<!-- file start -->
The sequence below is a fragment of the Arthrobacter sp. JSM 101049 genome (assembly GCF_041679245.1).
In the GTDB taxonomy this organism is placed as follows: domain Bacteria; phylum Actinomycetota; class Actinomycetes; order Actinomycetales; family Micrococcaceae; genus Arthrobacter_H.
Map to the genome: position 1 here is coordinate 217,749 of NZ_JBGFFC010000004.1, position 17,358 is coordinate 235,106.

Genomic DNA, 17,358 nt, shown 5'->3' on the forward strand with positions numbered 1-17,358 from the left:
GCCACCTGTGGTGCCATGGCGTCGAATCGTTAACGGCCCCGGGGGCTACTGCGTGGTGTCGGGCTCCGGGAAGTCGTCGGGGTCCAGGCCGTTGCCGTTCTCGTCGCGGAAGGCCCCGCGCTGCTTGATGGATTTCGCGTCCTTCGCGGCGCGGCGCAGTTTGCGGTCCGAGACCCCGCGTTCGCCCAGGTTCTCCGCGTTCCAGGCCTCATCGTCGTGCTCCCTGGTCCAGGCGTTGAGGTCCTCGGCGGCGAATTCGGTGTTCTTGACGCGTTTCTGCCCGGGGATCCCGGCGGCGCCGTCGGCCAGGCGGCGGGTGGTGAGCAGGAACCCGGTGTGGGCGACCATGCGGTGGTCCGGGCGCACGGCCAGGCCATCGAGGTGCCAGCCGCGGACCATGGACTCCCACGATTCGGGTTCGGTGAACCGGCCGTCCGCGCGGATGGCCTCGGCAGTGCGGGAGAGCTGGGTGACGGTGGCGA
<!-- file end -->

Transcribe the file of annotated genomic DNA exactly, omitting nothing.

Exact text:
The sequence below is a fragment of the Arthrobacter sp. JSM 101049 genome (assembly GCF_041679245.1).
In the GTDB taxonomy this organism is placed as follows: domain Bacteria; phylum Actinomycetota; class Actinomycetes; order Actinomycetales; family Micrococcaceae; genus Arthrobacter_H.
Map to the genome: position 1 here is coordinate 217,749 of NZ_JBGFFC010000004.1, position 17,358 is coordinate 235,106.

Genomic DNA, 17,358 nt, shown 5'->3' on the forward strand with positions numbered 1-17,358 from the left:
GCCACCTGTGGTGCCATGGCGTCGAATCGTTAACGGCCCCGGGGGCTACTGCGTGGTGTCGGGCTCCGGGAAGTCGTCGGGGTCCAGGCCGTTGCCGTTCTCGTCGCGGAAGGCCCCGCGCTGCTTGATGGATTTCGCGTCCTTCGCGGCGCGGCGCAGTTTGCGGTCCGAGACCCCGCGTTCGCCCAGGTTCTCCGCGTTCCAGGCCTCATCGTCGTGCTCCCTGGTCCAGGCGTTGAGGTCCTCGGCGGCGAATTCGGTGTTCTTGACGCGTTTCTGCCCGGGGATCCCGGCGGCGCCGTCGGCCAGGCGGCGGGTGGTGAGCAGGAACCCGGTGTGGGCGACCATGCGGTGGTCCGGGCGCACGGCCAGGCCATCGAGGTGCCAGCCGCGGACCATGGACTCCCACGATTCGGGTTCGGTGAACCGGCCGTCCGCGCGGATGGCCTCGGCAGTGCGGGAGAGCTGGGTGACGGTGGCGA